Standard Operating Procedure – GOA002
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Feral goats (Capra hircus) can have a significant impact on the environment and agricultural production and are a potential reservoir and vector of endemic and exotic diseases. Although often considered pests, feral goats are also an important resource, harvested commercially primarily for meat. Control methods include trapping, mustering, exclusion fencing, ground shooting and shooting from helicopters. Radio-collared ‘Judas’ goats are sometimes used during aerial shooting campaigns to locate sparsely distributed goats or groups that are difficult to find. Refer to GOA005 Use of Judas goats.
Aerial shooting of feral goats from a helicopter is used in inaccessible areas, and to manage low-density populations or remove survivors from other control programs. It is also used for broadscale population reductions when prices for goats are low and mustering is not economic. Teams involved in shooting from a helicopter include a shooter, a pilot and a spotter/counter who locates the goats and records the location and number of animals shot.
Aerial shooting can be a humane method of destroying feral goats when it is carried out by experienced and skilled shooters and pilots, the animal can be clearly seen and is within range, the correct firearm, ammunition and shot placement is used, and wounded animals are promptly located and killed.
This standard operating procedure (SOP) is a guide only. It does not replace or override the legislation that applies in the relevant state or territory jurisdiction. The SOP should only be used subject to the applicable legal requirements (including OH&S) operating in the relevant jurisdiction.
- Aerial shooting should only be used in a strategic manner as part of a coordinated program designed to achieve sustained effective control.
- Aerial shooting is a cost-effective method where goat density is high. Costs increase greatly as goat numbers decrease. Also, feral goats learn to avoid helicopters, so successive shoots can become less effective.
- Aerial shooting is effectively used to control feral goats in inaccessible or rough terrain.
- In areas of heavy cover (eg vegetated creek lines, woodlands and forest), effectiveness is limited since goats might be concealed and difficult to locate from the air.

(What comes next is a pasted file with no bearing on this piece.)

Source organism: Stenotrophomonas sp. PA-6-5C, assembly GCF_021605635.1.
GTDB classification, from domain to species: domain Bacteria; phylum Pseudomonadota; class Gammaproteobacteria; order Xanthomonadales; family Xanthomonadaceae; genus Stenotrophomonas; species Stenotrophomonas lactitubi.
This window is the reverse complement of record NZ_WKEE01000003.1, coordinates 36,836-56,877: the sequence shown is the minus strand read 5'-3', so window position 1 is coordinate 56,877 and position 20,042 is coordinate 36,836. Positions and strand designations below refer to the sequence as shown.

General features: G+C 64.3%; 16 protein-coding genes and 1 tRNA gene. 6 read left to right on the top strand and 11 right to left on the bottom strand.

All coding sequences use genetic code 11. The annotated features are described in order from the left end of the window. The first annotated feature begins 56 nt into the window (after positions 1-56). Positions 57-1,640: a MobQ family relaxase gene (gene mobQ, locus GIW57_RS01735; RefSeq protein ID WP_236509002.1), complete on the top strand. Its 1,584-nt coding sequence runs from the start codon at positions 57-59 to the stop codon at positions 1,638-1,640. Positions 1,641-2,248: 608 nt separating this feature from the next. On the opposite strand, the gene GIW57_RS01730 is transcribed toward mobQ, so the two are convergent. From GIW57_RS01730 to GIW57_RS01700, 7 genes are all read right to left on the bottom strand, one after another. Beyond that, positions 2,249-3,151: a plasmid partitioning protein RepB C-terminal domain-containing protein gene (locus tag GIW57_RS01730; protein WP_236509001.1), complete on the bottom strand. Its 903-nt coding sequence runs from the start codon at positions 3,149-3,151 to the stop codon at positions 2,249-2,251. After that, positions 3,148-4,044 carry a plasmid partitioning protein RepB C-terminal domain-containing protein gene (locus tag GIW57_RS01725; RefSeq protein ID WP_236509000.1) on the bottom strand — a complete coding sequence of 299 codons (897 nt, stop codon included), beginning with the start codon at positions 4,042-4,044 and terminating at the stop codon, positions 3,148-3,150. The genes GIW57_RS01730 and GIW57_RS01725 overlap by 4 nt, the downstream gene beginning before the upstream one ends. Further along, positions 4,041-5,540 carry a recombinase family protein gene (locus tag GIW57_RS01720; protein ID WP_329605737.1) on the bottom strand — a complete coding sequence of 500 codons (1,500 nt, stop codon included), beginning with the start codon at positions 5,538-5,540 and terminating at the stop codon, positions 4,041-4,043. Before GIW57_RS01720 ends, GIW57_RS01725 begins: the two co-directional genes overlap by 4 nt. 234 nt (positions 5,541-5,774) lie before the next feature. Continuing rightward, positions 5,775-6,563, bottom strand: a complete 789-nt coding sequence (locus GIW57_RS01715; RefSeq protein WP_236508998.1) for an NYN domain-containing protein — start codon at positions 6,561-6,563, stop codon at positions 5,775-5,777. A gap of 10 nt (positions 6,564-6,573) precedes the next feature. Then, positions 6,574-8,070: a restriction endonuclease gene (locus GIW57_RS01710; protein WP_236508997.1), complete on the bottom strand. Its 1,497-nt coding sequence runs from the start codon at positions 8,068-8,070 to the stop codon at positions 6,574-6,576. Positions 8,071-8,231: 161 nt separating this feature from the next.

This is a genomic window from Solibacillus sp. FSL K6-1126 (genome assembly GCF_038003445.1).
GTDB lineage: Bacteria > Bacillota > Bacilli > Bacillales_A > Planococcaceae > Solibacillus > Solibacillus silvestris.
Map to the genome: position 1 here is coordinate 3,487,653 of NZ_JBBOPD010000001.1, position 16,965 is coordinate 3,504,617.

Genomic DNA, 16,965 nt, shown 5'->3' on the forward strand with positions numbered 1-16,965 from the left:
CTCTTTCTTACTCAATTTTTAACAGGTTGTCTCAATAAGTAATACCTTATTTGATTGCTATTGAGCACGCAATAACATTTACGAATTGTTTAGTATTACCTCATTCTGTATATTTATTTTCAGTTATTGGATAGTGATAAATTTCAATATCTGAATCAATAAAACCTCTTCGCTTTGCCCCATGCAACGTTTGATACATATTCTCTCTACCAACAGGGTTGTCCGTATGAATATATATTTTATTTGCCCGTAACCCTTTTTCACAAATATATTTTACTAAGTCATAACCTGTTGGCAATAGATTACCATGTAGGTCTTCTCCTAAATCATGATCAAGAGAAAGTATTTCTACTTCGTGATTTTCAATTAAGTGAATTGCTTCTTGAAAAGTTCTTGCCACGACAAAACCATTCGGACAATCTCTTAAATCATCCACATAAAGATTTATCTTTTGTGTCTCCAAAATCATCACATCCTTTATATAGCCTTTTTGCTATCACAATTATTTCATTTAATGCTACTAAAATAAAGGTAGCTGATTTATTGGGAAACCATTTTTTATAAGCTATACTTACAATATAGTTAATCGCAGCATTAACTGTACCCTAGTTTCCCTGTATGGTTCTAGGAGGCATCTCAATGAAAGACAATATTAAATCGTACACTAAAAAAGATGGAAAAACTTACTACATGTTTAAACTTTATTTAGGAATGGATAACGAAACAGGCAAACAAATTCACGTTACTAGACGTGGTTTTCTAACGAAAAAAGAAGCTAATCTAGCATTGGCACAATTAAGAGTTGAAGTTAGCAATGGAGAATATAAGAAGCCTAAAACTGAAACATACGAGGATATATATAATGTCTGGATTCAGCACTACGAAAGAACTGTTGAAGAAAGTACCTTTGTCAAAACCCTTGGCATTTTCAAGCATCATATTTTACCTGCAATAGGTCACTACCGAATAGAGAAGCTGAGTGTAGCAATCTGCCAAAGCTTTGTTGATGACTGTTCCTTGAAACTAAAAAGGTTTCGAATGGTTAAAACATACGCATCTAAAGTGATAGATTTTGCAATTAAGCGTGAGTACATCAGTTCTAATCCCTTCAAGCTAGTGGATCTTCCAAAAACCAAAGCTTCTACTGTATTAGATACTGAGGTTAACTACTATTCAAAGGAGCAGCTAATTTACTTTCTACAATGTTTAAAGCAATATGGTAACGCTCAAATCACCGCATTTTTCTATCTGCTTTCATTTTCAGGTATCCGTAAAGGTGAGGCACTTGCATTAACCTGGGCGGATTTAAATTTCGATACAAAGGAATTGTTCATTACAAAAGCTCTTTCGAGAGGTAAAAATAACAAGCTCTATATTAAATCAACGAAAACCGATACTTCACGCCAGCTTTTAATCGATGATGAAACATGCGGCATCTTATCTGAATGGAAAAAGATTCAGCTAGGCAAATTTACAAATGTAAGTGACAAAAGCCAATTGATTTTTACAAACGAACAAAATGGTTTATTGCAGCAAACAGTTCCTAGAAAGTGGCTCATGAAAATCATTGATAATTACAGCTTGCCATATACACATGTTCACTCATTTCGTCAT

- The optimal period for aerial shooting is during dry seasons or droughts when goats are forced to congregate around remaining areas of water and feed. Shooting during drought reduces the number of goats that would otherwise die slowly of hunger or thirst.
- For safety reasons, shooting from a helicopter must not be undertaken in adverse weather conditions (eg strong wind, rain, low cloud, hot days that cause unpredictable thermals).
- Shooting of feral goats should only be performed by competent, trained personnel who have been tested and accredited for suitability to the task and marksmanship and who hold the appropriate licences (eg NSW Feral Animal Aerial Shooter Training [FAAST] course; NT Parks and Wildlife Advanced Firearms course; Qld Biosecurity Aerial Platform Marksmanship Course).
- Helicopter pilots must hold the appropriate licences and permits and be skilled and experienced in aerial shooting operations.
- Helicopter operators must have approval from the Civil Aviation Safety Authority to undertake aerial shooting operations.
- Aerial shooting should comply with all relevant federal and state/territory legislation, policy and guidelines.
- Storage, use and transportation of firearms and ammunition must comply with relevant legislative requirements.
Animal welfare considerations
Impact on target animals
- The humaneness of aerial shooting as a control technique depends on the skill and judgement of both the shooter and the pilot. If properly done, it can be a humane method of destroying feral goats. On the other hand, if done inexpertly, shooting can result in wounding that can cause considerable pain and suffering.
- Aerial shooting should not be done if the nature of the terrain reduces accuracy resulting in too many wounding shots and prevents the humane and prompt despatch of wounded animals.
- Shooting must be done in a manner that maximises its effect, thus causing rapid death. This requires the use of appropriate shot placements, appropriate firearms and ammunition as described below.